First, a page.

3. Transcriptome analysis of reproductive tissue and intrauterine developmental stages of the tsetse fly (Glossina morsitans morsitans)

    PubMed Central

    2010-01-01

    Background Tsetse flies, vectors of African trypanosomes, undergo viviparous reproduction (the deposition of live offspring). This reproductive strategy results in a large maternal investment and the deposition of a small number of progeny during a female's lifespan. The reproductive biology of tsetse has been studied on a physiological level; however the molecular analysis of tsetse reproduction requires deeper investigation. To build a foundation from which to base molecular studies of tsetse reproduction, a cDNA library was generated from female tsetse (Glossina morsitans morsitans) reproductive tissues and the intrauterine developmental stages. 3438 expressed sequence tags were sequenced and analyzed. Results Analysis of a nonredundant catalogue of 1391 contigs resulted in 520 predicted proteins. 475 of these proteins were full length. We predict that 412 of these represent cytoplasmic proteins while 57 are secreted. Comparison of these proteins with other tissue specific tsetse cDNA libraries (salivary gland, fat body/milk gland, and midgut) identified 51 that are unique to the reproductive/immature cDNA library. 11 unique proteins were homologus to uncharacterized putative proteins within the NR database suggesting the identification of novel genes associated with reproductive functions in other insects (hypothetical conserved). The analysis also yielded seven putative proteins without significant homology to sequences present in the public database (unknown genes). These proteins may represent unique functions associated with tsetse's viviparous reproductive cycle. RT-PCR analysis of hypothetical conserved and unknown contigs was performed to determine basic tissue and stage specificity of the expression of these genes. Conclusion This paper identifies 51 putative proteins specific to a tsetse reproductive/immature EST library. 11 of these proteins correspond to hypothetical conserved genes and 7 proteins are tsetse specific. PMID:20214793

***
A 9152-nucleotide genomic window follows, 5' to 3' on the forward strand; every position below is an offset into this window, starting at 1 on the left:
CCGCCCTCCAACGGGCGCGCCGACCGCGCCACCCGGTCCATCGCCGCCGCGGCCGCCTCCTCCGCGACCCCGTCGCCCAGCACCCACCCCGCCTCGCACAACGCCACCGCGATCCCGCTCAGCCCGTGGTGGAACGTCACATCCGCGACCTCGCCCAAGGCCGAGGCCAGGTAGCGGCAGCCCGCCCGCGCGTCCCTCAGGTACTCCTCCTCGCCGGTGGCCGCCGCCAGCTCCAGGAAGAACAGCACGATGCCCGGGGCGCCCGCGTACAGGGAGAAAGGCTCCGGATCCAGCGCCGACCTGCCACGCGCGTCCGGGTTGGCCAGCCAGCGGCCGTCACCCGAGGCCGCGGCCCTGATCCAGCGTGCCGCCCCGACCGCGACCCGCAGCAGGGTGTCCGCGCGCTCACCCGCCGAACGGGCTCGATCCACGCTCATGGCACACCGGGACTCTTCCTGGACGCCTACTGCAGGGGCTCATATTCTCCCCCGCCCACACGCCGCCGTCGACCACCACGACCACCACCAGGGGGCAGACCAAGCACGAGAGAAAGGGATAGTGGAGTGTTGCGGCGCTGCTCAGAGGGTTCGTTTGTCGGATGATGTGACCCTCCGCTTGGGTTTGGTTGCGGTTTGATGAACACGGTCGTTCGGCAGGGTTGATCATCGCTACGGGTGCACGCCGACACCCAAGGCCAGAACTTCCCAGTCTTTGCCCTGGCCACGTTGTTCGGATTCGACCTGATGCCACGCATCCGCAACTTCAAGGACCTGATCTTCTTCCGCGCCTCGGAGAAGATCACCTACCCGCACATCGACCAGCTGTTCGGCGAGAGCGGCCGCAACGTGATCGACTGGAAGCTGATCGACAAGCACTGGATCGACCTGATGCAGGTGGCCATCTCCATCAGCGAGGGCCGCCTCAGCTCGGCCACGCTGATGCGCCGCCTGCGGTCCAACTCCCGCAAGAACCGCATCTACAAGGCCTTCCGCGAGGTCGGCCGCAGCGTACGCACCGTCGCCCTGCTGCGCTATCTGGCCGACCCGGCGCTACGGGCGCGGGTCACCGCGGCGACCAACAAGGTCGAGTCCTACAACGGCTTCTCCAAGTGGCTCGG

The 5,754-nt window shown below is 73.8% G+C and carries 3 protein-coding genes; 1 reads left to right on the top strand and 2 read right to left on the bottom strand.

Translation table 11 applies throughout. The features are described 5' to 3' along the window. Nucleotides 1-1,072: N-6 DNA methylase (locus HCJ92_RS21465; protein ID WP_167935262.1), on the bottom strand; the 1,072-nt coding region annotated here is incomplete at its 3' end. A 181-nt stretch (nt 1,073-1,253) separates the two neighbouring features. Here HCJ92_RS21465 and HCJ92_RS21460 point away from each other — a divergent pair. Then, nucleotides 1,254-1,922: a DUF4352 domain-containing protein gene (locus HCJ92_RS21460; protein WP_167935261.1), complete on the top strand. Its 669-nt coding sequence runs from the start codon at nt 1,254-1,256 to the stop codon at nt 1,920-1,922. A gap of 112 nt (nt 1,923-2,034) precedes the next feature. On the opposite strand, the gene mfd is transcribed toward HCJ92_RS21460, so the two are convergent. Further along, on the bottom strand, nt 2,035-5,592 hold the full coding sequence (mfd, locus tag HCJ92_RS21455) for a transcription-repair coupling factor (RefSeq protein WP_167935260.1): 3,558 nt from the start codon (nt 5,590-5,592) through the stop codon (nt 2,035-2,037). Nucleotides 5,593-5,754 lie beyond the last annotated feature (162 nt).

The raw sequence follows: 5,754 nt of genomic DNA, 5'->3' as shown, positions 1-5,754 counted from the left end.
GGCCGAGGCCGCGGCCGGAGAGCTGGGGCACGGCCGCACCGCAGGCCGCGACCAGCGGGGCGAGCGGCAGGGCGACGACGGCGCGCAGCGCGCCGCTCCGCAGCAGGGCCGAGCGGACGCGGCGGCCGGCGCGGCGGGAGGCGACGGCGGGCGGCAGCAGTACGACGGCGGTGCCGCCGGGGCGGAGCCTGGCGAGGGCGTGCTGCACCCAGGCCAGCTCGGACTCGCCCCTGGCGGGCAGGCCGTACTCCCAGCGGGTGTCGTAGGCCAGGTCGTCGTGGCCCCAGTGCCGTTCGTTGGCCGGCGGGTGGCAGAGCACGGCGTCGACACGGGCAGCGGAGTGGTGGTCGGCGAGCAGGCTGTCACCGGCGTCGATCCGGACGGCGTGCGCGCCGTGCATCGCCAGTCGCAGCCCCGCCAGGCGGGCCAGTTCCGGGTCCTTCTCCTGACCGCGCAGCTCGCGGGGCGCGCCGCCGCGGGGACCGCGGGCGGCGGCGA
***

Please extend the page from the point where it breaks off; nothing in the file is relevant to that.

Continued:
4. The importance of ecological studies in the control of tsetse flies*

    PubMed Central

    Glover, P. E.

    1967-01-01

    The author reviews recent ecological research on tsetse flies in East Africa and Northern Nigeria, particularly in connexion with the flies' sensory reactions, and stresses the importance of an accurate knowledge of their daytime and night-time resting-sites and of identifying the sources of their blood meals in order to elucidate the reservoirs of trypanosomiasis. The epidemiology of the disease is considered in the light of studies of trypanosome infections in host and fly. The control of tsetse flies must be based on the practical application of ecological knowledge by methods involving either a direct attack upon the fly (such as trapping or the use of insecticides) or an indirect attack (such as bush clearing or game destruction to eliminate the fly's habitat or food supply); these methods are dealt with in some detail. The author concludes with a discussion of modern trends in research, and a number of lines of research are suggested. PMID:4874781

  5. An agent-based model to simulate tsetse fly distribution and control techniques: a case study in Nguruman, Kenya

    PubMed Central

    Lin, Shengpan; DeVisser, Mark H.; Messina, Joseph P.